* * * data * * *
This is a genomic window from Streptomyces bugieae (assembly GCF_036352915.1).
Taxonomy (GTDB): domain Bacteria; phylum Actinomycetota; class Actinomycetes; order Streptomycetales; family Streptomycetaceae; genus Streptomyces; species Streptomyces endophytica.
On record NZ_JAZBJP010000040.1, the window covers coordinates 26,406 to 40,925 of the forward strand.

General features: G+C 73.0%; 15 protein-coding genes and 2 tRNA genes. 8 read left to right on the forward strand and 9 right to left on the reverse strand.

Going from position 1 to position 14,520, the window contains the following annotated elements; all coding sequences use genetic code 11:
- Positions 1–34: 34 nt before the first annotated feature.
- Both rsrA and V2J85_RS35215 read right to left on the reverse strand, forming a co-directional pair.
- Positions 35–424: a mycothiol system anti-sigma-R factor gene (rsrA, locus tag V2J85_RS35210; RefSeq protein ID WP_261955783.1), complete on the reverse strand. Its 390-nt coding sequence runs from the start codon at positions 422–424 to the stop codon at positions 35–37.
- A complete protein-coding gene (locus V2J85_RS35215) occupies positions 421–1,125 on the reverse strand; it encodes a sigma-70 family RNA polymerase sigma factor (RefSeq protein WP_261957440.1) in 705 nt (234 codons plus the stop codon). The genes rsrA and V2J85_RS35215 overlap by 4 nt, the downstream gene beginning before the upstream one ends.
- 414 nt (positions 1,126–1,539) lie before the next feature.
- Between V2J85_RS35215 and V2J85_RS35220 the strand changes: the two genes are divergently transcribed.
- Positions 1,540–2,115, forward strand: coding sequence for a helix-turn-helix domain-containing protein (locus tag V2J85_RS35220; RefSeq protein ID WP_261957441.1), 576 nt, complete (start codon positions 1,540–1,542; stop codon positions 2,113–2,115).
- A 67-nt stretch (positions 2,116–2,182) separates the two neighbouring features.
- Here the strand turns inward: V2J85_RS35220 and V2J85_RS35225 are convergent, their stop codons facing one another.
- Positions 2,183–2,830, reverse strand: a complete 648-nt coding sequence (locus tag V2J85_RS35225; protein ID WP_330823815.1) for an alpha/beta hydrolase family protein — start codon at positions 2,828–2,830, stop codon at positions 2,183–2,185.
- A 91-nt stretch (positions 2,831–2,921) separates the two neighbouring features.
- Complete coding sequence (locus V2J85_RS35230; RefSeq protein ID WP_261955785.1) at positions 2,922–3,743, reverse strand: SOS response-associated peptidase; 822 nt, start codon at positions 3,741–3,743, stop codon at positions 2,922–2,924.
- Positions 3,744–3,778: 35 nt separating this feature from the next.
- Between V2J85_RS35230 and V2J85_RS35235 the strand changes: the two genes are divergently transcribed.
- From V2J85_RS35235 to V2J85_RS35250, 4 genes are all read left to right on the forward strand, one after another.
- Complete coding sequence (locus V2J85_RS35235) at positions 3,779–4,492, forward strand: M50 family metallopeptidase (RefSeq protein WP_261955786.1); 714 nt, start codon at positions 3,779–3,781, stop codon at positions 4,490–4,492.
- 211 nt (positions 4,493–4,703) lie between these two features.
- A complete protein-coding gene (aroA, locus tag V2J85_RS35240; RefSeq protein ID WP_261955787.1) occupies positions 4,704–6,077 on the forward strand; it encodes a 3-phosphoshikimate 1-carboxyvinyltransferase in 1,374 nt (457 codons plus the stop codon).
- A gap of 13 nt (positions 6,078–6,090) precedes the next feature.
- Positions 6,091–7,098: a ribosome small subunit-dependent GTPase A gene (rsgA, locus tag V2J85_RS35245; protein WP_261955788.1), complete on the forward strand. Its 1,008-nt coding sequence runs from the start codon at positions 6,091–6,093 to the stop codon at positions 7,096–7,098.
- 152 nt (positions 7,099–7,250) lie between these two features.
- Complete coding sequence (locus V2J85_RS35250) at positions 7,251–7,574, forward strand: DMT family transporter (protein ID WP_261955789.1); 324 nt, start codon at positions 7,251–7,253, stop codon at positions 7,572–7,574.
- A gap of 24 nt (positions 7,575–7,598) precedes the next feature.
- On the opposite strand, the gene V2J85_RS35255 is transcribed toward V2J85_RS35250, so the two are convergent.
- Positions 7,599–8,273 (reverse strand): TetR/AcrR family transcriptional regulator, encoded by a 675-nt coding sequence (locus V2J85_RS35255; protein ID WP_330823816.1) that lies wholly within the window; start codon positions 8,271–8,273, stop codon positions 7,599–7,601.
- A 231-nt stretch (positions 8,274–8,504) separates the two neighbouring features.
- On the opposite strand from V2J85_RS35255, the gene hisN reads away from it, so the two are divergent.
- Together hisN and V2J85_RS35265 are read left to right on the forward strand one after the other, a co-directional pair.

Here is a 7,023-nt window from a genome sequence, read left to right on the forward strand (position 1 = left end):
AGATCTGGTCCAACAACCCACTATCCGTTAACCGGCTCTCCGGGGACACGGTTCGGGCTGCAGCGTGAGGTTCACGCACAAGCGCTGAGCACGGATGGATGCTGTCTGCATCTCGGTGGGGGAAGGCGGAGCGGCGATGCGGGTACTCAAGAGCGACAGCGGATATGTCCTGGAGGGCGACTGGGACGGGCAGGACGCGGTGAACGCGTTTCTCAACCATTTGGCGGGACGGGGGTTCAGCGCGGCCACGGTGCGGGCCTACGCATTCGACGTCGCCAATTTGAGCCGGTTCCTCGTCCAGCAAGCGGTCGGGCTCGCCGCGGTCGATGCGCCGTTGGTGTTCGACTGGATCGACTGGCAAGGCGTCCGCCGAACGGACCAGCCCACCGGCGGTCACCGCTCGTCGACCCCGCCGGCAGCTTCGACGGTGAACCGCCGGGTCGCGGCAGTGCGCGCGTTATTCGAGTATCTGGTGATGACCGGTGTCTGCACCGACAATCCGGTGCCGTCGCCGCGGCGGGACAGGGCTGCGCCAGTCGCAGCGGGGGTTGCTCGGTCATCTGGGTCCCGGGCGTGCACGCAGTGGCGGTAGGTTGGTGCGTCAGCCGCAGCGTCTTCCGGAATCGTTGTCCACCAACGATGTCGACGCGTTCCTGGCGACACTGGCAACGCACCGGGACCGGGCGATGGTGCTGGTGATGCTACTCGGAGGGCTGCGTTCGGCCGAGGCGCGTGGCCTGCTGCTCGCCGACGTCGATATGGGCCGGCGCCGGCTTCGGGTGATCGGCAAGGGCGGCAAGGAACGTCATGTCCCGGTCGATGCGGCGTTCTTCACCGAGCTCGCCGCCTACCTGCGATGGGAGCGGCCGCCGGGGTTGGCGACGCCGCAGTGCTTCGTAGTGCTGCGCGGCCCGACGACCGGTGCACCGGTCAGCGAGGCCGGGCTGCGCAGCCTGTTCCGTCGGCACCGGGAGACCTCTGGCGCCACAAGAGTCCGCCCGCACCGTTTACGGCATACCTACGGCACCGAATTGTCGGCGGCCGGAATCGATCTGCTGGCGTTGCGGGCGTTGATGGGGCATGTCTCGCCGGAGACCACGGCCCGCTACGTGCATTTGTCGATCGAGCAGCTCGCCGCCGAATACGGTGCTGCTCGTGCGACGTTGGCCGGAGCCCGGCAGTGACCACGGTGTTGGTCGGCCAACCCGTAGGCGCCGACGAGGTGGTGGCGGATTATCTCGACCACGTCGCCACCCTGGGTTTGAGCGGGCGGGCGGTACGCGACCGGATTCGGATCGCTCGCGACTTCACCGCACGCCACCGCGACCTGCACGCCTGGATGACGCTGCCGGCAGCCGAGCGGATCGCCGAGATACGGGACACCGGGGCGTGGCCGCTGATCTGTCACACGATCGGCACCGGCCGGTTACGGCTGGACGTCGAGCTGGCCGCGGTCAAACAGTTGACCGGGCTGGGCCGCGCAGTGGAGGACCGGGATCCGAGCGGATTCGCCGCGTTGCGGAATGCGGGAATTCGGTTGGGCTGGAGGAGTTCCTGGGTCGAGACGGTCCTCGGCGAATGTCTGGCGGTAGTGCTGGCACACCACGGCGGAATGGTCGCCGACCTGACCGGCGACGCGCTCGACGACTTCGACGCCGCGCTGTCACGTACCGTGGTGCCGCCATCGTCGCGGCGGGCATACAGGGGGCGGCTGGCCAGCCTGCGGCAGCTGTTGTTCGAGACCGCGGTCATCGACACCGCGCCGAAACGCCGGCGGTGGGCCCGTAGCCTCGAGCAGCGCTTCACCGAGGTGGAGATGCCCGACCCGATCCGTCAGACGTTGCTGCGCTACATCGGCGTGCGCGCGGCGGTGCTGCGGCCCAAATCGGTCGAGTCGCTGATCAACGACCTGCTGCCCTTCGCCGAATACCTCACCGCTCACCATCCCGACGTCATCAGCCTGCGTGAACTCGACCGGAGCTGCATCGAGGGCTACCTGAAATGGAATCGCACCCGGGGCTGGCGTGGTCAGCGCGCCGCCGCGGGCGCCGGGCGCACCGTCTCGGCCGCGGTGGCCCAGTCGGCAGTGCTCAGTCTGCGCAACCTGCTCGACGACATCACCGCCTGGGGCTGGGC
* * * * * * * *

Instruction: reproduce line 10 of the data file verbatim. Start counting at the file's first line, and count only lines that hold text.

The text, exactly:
- 414 nt (positions 1,126–1,539) lie before the next feature.